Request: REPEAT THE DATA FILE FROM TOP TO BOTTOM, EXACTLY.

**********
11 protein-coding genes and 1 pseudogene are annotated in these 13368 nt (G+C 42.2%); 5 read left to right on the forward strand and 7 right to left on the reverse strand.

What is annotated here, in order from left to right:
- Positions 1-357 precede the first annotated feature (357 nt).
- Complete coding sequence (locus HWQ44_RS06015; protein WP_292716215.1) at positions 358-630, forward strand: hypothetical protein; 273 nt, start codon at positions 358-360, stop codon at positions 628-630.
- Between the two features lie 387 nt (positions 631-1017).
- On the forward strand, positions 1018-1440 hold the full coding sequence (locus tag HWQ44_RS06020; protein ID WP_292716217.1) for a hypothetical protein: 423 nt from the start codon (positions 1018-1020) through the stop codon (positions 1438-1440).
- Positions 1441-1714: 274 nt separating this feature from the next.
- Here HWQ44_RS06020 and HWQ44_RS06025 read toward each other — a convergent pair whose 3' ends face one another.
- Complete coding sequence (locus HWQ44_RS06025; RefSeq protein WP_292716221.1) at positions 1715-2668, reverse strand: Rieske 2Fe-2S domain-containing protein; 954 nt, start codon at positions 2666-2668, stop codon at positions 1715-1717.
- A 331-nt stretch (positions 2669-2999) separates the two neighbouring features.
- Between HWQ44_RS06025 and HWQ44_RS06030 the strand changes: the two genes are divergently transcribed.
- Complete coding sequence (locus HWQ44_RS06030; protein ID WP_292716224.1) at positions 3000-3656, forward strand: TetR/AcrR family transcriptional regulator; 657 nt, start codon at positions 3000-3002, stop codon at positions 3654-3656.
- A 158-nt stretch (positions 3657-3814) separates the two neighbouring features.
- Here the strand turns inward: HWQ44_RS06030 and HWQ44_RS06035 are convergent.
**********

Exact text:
11 protein-coding genes and 1 pseudogene are annotated in these 13368 nt (G+C 42.2%); 5 read left to right on the forward strand and 7 right to left on the reverse strand.

What is annotated here, in order from left to right:
- Positions 1-357 precede the first annotated feature (357 nt).
- Complete coding sequence (locus HWQ44_RS06015; protein WP_292716215.1) at positions 358-630, forward strand: hypothetical protein; 273 nt, start codon at positions 358-360, stop codon at positions 628-630.
- Between the two features lie 387 nt (positions 631-1017).
- On the forward strand, positions 1018-1440 hold the full coding sequence (locus tag HWQ44_RS06020; protein ID WP_292716217.1) for a hypothetical protein: 423 nt from the start codon (positions 1018-1020) through the stop codon (positions 1438-1440).
- Positions 1441-1714: 274 nt separating this feature from the next.
- Here HWQ44_RS06020 and HWQ44_RS06025 read toward each other — a convergent pair whose 3' ends face one another.
- Complete coding sequence (locus HWQ44_RS06025; RefSeq protein WP_292716221.1) at positions 1715-2668, reverse strand: Rieske 2Fe-2S domain-containing protein; 954 nt, start codon at positions 2666-2668, stop codon at positions 1715-1717.
- A 331-nt stretch (positions 2669-2999) separates the two neighbouring features.
- Between HWQ44_RS06025 and HWQ44_RS06030 the strand changes: the two genes are divergently transcribed.
- Complete coding sequence (locus HWQ44_RS06030; protein ID WP_292716224.1) at positions 3000-3656, forward strand: TetR/AcrR family transcriptional regulator; 657 nt, start codon at positions 3000-3002, stop codon at positions 3654-3656.
- A 158-nt stretch (positions 3657-3814) separates the two neighbouring features.
- Here the strand turns inward: HWQ44_RS06030 and HWQ44_RS06035 are convergent.